John Charles Molteno Jr.


John Charles Molteno Jr. was born in Beaufort West on the 4 March 1860 he was the son of the Cape’s first Prime Minister also John Charles Molteno ( Sir). From an early age, he had been his father’s secretary and he assisted in managing the family’s businesses and managed their enormous Karoo farms. He and his brothers established an export business that undertook Southern Africa’s first successful fruit export to Europe. Their enterprise dominated the industry for many years

 He became a member of parliament in  1889. Molteno was a prominent anti-imperialist. He denounced the British policies which led to the Boer War and was a supporter of civil rights for Black Africans. He recognised the need for them to be involved in South Africa’s political landscape. He was known to be outspoken in support of Black political empowerment.

Another area where he was focused was the welfare of agricultural communities. He was considered to be an expert on rural development.

He was initially a friend and business associate of Cecil John Rhodes But they had a public disagreement where he broke ties because of Rhodes’ imperialist and discriminatory legislation against the black African people and his views about the Boer Republics.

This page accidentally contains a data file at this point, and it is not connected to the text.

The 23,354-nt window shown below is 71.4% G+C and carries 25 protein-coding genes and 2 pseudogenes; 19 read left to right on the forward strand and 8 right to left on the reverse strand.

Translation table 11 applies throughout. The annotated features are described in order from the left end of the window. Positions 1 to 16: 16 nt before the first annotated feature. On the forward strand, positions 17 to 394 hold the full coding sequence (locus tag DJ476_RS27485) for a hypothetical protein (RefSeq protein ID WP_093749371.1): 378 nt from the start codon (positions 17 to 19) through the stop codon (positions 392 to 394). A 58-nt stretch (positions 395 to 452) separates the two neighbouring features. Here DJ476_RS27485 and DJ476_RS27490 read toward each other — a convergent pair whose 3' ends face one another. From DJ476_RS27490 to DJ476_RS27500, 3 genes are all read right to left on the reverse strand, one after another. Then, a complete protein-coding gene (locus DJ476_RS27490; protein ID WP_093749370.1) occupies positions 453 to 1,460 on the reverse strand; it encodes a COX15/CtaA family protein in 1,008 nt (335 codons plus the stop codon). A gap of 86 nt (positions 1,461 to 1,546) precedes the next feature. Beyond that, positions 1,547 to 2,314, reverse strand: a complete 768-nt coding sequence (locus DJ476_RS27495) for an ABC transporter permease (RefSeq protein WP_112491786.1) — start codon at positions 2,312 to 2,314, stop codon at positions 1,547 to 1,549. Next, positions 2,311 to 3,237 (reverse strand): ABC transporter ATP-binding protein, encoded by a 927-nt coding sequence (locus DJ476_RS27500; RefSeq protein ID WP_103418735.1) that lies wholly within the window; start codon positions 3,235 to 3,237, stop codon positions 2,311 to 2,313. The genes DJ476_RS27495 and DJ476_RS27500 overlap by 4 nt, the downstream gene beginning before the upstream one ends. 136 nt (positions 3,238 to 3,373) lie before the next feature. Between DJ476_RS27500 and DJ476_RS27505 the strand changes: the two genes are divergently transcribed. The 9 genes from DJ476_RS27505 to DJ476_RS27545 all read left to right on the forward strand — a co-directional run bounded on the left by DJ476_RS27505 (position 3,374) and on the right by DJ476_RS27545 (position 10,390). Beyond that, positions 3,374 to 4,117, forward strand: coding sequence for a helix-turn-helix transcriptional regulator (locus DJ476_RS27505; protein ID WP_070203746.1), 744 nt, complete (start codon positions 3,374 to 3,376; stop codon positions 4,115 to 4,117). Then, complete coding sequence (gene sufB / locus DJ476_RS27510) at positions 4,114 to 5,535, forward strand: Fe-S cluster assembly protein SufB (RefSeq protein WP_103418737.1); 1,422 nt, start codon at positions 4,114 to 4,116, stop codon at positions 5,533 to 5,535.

John Molteno was a supporter of John X Merriman’s party that stood for the extension, across southern Africa, of equal political rights for Black Africans. However, he could not count on the support of a large section of the white population to support black suffrage

His constituency was Jansenville in the Karoo and he spent a lot of time and energy trying to politically mobilise the local Thembu people. Early on he recognised that Black Africans needed to play a role in South Africa’s future and worked to lay the foundation for a transition. He was a  close friend and political ally of the activist John Tengo Jabavu. He suggested that Jabavu should stand for election to the Cape Parliament.

He was a tall athletic man who enjoyed the outdoors. However, he died suddenly in 1924, at the age of 64, he was survived by his American-born wife Lucy Mitchell, and his five children.